Bria Valente, Prince's latest protege included in his three-CD release earlier this year, should be looking over her shoulder. On her debut album "Pretty Mess," Angeleno Erika Jayne makes no bones about emulating the luxurious, erotic sounds trademarked by the Minneapolis mack daddy. She even covers Apollonia's hit "Sex Shooter" and enlists Sheila E's quaking drums on "Time to Realize."
Influences are unavoidable and Prince's ocean is many fathoms deep, but Jayne's obsession with one-note sexual fantasies keeps her bound -- albeit in satin handcuffs with feather trim -- to imitation instead of inventing her own style.
Jayne also loves a certain Detroit dancer, spinning as many dance-floor seductions as she does silky cocoons for lovers -- but both modes lack counterpoints, nor does she fully surrender to the id. We won't lose our bodies to the music if the singer sounds like she's waiting for Madonna's approval.
In "Beautiful," the prismatic beauty of diamonds, crystals and an aqua pool at midnight are all conjured, but it's not plush enough.
The production of the album (from dance-world luminaries Eric Kupper and Peter Rafelson, among others) excels at creating glistening surface texture, but it's impossible to sink deeply into "Pretty Mess." It's too ingratiating in lyric and intent; not only does Jayne want to sit in Prince's lap, she wants to sit in ours too.
There are some lively, inspired moments. The Parisian cabaret intro to "Everybody Wants Some" quickly scorches into hard candy synths, and "Roller Coaster," with its risque chants, will suit a frothed-up dance floor just fine, but "Pretty Mess" is too obvious. If only Jayne had played hard to get.
-- Margaret Wappler
Meet George Strait, songwriter
* * *
When the Academy of Country Music recently crowned George Strait "artist of the decade" of the '00s, they commissioned a song for the occasion, sung to Strait and his family by Lee Ann Womack, called "Just Stand There and Sing."
Strait is lionized for his uncomplicated approach to country music, as well as his skill at identifying and recording hit songs mostly written by others. But on this outing, there's evidence of another facet of his talent that doesn't often get the spotlight: his craftiness.
"Twang" serves as a pretty nifty summation of what commercial country is, circa 2009. Strait's albums have sometimes suffered from stylistic predictability, and this one, like his others, doesn't dive very deep into emotional territory, but it's still a standout in a long, hit-filled repertory.
The snappy title track, written by Jim Lauderdale, Kendell Marvel and Jimmy Ritchey, opens the album with a self-reflective celebration of the classic sounds that spill out of a honky-tonk jukebox every Saturday night.
From there, Strait and his team touch all the bases on the geographical and musical map of the south: Nashville stop-and-smell-the-roses balladry ("Where Have I Been All My Life"), Gulf-flavored romanticism ("I Gotta Get to You"), Memphis country soul ("Same Kind of Crazy"), Louisiana pepper ("Hot Grease and Zydeco") and a traditional rural folk narrative ("Arkansas Dave"). In perhaps the biggest surprise Strait's delivered in years, he turns in a fully authentic and openly emotional reading, en espanol perfecto, of the border mariachi classic "El Rey." Otra vez!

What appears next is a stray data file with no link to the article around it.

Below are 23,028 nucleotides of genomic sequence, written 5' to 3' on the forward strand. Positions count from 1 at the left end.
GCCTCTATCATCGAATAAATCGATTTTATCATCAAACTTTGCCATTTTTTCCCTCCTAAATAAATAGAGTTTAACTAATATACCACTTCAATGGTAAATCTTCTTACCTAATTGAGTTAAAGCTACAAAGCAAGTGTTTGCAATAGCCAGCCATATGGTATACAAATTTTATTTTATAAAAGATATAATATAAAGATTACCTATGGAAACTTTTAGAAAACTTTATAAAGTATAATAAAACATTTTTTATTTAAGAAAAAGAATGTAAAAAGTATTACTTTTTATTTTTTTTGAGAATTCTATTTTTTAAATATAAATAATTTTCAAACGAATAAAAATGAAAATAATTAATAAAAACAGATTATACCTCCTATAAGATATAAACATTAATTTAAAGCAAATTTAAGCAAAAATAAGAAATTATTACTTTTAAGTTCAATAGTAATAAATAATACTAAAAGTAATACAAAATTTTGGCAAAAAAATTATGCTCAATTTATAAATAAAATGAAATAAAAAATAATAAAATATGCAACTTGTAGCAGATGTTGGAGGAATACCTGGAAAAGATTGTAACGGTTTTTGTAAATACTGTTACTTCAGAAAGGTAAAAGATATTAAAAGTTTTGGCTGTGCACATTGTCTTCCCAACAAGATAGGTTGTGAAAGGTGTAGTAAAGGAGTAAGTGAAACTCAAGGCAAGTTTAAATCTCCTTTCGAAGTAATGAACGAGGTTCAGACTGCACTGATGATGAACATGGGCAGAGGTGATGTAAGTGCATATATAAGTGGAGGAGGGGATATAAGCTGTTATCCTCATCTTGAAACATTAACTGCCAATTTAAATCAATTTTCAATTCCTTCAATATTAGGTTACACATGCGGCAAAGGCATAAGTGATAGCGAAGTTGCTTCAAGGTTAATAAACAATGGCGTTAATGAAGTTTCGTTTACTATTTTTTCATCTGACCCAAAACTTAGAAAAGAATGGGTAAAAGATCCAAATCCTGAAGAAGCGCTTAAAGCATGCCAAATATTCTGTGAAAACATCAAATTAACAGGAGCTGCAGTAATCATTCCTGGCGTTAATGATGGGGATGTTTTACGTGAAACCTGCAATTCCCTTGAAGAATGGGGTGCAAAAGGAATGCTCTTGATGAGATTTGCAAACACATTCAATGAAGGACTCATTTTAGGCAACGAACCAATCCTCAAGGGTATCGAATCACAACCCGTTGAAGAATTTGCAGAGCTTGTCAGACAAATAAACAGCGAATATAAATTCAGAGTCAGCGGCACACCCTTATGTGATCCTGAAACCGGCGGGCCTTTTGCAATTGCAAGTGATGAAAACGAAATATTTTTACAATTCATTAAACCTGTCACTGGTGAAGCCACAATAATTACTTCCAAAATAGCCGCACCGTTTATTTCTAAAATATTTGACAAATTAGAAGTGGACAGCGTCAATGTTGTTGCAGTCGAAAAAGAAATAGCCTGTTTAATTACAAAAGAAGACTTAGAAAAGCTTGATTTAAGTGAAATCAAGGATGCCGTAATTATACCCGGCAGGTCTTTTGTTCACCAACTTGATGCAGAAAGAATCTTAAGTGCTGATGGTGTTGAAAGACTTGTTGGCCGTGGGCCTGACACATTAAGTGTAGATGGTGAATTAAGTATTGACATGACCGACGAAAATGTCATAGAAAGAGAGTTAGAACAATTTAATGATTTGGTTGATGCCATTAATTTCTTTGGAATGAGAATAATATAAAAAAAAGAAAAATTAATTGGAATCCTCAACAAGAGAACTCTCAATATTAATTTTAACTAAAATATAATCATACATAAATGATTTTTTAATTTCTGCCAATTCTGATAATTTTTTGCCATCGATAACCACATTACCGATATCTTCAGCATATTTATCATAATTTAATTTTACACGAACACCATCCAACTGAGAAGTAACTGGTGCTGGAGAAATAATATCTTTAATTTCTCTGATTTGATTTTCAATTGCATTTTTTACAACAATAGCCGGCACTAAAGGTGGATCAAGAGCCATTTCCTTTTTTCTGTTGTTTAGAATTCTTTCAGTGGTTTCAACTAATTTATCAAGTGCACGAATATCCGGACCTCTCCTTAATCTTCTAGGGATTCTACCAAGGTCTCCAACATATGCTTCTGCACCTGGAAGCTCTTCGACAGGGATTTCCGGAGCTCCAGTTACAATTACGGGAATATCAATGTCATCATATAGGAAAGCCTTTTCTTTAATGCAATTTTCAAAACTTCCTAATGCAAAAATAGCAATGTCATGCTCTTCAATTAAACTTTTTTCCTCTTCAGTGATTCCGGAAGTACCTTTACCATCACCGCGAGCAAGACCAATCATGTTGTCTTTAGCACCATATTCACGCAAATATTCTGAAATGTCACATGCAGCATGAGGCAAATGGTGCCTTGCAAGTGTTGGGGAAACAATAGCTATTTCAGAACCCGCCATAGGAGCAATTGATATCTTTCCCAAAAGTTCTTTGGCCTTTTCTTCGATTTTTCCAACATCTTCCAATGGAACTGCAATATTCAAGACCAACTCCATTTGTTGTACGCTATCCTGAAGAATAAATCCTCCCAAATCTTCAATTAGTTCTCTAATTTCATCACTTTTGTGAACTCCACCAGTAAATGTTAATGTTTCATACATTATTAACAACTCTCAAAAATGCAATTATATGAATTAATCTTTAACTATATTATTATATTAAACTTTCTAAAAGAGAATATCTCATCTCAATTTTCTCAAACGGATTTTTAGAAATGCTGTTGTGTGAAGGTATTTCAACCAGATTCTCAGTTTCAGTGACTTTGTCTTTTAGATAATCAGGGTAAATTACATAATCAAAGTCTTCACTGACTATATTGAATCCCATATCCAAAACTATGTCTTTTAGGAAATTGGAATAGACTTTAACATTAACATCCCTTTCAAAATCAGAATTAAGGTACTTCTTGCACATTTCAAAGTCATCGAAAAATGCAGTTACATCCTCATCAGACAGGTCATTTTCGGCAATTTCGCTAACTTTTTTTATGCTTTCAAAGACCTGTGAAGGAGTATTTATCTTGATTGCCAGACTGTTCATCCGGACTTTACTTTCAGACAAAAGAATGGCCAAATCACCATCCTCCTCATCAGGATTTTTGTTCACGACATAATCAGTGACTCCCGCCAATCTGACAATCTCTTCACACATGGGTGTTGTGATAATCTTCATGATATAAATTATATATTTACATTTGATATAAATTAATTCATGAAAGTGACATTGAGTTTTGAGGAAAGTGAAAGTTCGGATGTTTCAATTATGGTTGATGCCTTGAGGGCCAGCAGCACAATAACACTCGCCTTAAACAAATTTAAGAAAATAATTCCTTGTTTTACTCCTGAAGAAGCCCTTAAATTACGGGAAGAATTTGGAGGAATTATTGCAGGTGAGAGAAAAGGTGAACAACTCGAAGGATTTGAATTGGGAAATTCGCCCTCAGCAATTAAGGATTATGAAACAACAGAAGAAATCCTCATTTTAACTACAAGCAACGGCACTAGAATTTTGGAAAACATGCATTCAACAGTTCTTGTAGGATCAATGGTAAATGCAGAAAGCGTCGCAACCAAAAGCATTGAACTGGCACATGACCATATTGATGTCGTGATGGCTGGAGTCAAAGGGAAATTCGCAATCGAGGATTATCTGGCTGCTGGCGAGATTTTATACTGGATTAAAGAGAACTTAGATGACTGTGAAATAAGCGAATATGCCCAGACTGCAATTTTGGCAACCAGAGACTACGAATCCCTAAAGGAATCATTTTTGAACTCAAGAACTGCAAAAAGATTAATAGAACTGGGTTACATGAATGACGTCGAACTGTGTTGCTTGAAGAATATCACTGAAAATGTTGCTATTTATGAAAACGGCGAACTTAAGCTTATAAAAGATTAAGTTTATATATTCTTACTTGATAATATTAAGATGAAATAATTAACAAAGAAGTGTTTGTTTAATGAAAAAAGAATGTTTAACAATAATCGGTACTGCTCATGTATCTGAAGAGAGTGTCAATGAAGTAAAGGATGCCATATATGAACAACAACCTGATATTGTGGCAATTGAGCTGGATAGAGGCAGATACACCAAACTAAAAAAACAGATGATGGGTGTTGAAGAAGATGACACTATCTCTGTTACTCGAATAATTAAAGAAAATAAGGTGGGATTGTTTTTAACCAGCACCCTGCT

Even more significant is the appearance at this late date of George Strait, songwriter. Almost exclusively an interpreter of others' compositions for the last three decades, the Texan, at 57, has written three of these 13 numbers, with help from his son, Bubba, who also snags a solo songwriting credit on "Arkansas Dave," a tale of moral comeuppance that Johnny Cash might have appreciated.
Strait's own songs -- "Living for the Night," "Out of Sight Outta Mind" and "He's Got That Something Special" -- focus on guys who don't realize the good thing they had until it was too late.
It would seem that Strait is crafty enough not to miss that message as it applies to the music lurking within him.
-- Randy Lewis
One singer, but many styles
* * *
This English art-pop eccentric has said that "The Bachelor," his fourth studio disc, was originally intended to be the first half of a double album about "my father's cancer, my solitude, my true love, my Irish roots, everything that has touched me to the core in the last year," as he wrote recently in a typically grandiloquent MySpace post.
Don't let the fact that "The Bachelor" now arrives on its own lead you to believe that Wolf has scaled back his artistic ambitions; this is the only record likely to be released in 2009 with guest spots from both actress Tilda Swinton and Alec Empire, the German digi-punk guru.
Wolf covers a staggering amount of creative ground across these 14 tracks: In "Damaris," a lover's lament presumably titled after the New Testament figure, he's in winsome Pet Shop Boys mode, complete with heavy-breathing over booming synth stabs. "Hard Times" reimagines Arcade Fire's sweeping indie rock as a kind of handmade disco, while "Battle" thrashes with fuzzy heavy-metal guitars. Built atop a hushed organ hum, "Who Will?" is a hymn in all but name.
Listeners who are not acquainted with the idiosyncratic vocal stylings of Wolf's Britpop predecessors (think of Bryan Ferry, Dave Gahan and especially Morrissey) might find his singing too over the top to take seriously.
The way Wolf sees it, though, very serious topics require very dramatic treatment.
-- Mikael Wood